Show Summary Details

Page of

 PRINTED FROM the OXFORD RESEARCH ENCYCLOPEDIA, PLANETARY SCIENCE ( (c) Oxford University Press USA, 2016. All Rights Reserved. Personal use only; commercial use is strictly prohibited. Please see applicable Privacy Policy and Legal Notice (for details see Privacy Policy).

date: 22 February 2018

Chemical Weathering on Venus

This is an advance summary of a forthcoming article in the Oxford Research Encyclopedia of Planetary Science. Please check back later for the full article.

Chemical and phase compositions of Venus’s surface could reflect history of gas- and fluid-rock interactions, recent and past climate changes, and a loss of water from the Earth’s sister planet. The concept of chemical weathering on Venus through gas-solid type reactions has been established in 1960s after the discovery of hot and dense CO2-rich atmosphere inferred from Earth-based and Mariner 2 radio emission data. Initial works suggested carbonation, hydration, and oxidation of exposed igneous rocks and a control (buffering) of atmospheric gases by solid-gas type chemical equilibria in the near-surface lithosphere. Calcite, quartz, wollastonite, amphiboles, and Fe oxides were considered likely secondary minerals. Since the late 1970s, measurements of trace gases in the sub-cloud atmosphere by Pioneer Venus and Venera entry probes and Earth-based infrared spectroscopy doubted the likelihood of hydration and carbonation. The H2O gas content appeared to be low to allow a stable existence of hydrated and a majority of OH-bearing minerals. The concentration of SO2 was too high to allow the stability of calcite and Ca-rich silicates with respect to sulfatization to CaSO4. In 1980s, the supposed ongoing consumption of atmospheric SO2 to sulfates gained support by the detection of an elevated bulk S content at Venera and Vega landing sites. The induced composition of the near-surface atmosphere implied oxidation of ferrous minerals to magnetite and hematite, consistent with the infrared reflectance of surface materials. The likelihood of sulfatization and oxidation has been illustrated in modeling experiments at simulated Venus conditions.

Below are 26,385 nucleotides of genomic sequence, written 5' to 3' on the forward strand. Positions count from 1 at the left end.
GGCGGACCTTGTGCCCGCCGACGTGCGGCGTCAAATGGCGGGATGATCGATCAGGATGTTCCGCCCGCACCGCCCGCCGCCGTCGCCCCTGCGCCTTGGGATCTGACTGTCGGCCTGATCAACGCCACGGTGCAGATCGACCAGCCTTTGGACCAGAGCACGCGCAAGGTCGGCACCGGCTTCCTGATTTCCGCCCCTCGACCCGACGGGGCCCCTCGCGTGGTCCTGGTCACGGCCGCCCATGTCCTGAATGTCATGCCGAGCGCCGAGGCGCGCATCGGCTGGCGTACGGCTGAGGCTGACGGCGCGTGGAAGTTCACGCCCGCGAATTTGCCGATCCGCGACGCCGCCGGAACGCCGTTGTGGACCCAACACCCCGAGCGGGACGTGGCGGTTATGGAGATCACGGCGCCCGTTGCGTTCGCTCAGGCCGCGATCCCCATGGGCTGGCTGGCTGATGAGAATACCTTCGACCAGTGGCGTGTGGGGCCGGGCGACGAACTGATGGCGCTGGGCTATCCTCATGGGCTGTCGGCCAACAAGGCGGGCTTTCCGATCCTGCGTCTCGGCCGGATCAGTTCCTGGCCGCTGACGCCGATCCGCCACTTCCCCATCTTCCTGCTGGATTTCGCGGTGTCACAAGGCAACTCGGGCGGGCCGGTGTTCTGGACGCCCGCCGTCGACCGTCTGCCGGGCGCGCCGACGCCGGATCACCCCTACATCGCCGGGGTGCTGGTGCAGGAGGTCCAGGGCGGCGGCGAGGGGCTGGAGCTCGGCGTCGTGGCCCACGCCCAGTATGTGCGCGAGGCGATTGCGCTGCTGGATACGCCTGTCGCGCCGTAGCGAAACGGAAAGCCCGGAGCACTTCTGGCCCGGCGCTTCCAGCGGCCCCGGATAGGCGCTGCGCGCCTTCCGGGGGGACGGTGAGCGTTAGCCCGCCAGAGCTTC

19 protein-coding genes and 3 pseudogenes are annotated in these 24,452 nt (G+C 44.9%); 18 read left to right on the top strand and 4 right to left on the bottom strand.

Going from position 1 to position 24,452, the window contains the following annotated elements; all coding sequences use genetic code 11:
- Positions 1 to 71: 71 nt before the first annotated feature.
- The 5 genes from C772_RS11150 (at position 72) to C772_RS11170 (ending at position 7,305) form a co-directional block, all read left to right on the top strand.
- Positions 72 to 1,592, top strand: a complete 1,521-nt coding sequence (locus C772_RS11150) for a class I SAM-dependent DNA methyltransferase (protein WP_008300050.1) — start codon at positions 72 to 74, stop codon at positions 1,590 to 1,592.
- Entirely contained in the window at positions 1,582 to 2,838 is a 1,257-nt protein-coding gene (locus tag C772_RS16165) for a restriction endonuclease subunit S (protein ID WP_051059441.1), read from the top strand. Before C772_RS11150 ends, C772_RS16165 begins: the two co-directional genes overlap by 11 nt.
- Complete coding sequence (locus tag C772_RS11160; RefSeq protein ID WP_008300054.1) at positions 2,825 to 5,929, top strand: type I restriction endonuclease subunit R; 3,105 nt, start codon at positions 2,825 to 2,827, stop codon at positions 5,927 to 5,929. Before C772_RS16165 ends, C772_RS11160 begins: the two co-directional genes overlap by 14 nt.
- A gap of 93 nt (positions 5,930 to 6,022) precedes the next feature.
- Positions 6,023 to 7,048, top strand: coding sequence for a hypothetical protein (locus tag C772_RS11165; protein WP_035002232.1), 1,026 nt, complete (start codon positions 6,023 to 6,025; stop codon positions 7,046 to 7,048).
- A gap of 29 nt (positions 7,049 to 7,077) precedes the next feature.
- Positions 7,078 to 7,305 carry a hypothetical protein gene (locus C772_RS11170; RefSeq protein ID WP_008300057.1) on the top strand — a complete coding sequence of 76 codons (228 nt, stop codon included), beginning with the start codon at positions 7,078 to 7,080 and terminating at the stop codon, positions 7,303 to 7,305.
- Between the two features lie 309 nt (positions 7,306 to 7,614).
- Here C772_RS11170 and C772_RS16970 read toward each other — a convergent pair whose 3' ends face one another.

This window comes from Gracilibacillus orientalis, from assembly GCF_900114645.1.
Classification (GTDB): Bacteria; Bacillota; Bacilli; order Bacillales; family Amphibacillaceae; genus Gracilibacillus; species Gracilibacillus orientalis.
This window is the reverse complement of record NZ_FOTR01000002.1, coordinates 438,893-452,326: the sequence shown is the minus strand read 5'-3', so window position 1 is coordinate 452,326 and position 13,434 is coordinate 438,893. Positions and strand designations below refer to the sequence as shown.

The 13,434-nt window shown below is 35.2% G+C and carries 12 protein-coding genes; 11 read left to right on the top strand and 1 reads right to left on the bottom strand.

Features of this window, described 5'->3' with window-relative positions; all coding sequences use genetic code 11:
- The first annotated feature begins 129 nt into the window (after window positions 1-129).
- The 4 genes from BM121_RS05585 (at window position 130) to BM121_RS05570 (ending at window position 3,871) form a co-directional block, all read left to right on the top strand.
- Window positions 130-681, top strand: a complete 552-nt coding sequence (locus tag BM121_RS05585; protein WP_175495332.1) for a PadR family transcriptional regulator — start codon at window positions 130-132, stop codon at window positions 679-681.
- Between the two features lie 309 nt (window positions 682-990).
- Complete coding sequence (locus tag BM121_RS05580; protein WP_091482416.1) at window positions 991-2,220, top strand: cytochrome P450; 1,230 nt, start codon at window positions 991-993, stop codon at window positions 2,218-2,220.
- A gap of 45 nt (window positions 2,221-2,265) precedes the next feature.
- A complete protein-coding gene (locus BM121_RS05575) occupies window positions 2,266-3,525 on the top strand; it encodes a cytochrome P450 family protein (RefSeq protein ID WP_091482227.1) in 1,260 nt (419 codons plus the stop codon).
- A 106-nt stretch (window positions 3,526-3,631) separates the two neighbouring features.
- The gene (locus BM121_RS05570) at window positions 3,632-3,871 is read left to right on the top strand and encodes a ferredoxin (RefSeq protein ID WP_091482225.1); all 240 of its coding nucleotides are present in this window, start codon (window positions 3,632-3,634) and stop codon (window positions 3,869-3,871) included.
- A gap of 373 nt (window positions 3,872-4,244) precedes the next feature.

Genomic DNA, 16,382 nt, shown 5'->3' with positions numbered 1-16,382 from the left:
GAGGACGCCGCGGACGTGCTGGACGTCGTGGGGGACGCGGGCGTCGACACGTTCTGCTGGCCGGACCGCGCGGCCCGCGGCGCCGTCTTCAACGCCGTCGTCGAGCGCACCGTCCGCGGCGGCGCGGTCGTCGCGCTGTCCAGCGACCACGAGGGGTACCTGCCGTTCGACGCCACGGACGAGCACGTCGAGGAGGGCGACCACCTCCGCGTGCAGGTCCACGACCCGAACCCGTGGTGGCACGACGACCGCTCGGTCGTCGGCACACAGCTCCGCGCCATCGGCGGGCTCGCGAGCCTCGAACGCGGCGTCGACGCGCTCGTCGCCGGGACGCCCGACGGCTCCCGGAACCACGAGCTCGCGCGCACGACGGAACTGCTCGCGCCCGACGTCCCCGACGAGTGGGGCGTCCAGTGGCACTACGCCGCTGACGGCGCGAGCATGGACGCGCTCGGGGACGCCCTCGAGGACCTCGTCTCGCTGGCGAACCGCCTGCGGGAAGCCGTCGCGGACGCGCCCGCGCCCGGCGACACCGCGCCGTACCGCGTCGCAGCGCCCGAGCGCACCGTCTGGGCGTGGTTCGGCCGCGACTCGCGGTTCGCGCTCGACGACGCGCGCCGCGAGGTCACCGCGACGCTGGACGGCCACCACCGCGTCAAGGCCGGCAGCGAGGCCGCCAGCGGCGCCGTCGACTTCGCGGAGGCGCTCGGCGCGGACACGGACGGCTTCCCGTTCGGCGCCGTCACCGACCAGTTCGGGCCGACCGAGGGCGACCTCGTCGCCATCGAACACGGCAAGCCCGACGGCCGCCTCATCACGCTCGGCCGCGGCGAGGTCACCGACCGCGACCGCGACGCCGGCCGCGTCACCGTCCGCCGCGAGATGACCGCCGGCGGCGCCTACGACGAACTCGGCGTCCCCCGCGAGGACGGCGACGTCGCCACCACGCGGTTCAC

Venus’s surface morphology suggests that hot surface rocks and fines of mainly mafic composition contacted atmospheric gases during several hundreds of millions years since a global volcanic resurfacing. Some exposed materials could have reacted at higher and lower temperatures in a presence of diverse gases at different altitudinal, volcanic, impact, and atmospheric settings. On highly deformed tessera terrains, more ancient rocks of unknown composition could reflect interactions with putative water-rich atmospheres and even aqueous solutions. Salt-, Fe oxide, or silica-rich formations would indicate past aqueous processes. The apparent diversity of affected solids, surface temperatures, pressures, and gas/fluid compositions throughout Venus’s history implies multiple signs of chemical alteration, which remain to be investigated. The current understanding of chemical weathering is limited by the uncertain composition of the deep atmosphere, by the lack of direct data on the phase composition of surface materials, and by the uncertain data on thermodynamics of minerals and their solid solutions. In the preparation for further entry probe and lander missions, rock alteration needs to be investigated through chemical kinetic experiments and calculations of solid-gas(fluid) equilibria to constrain past and present processes.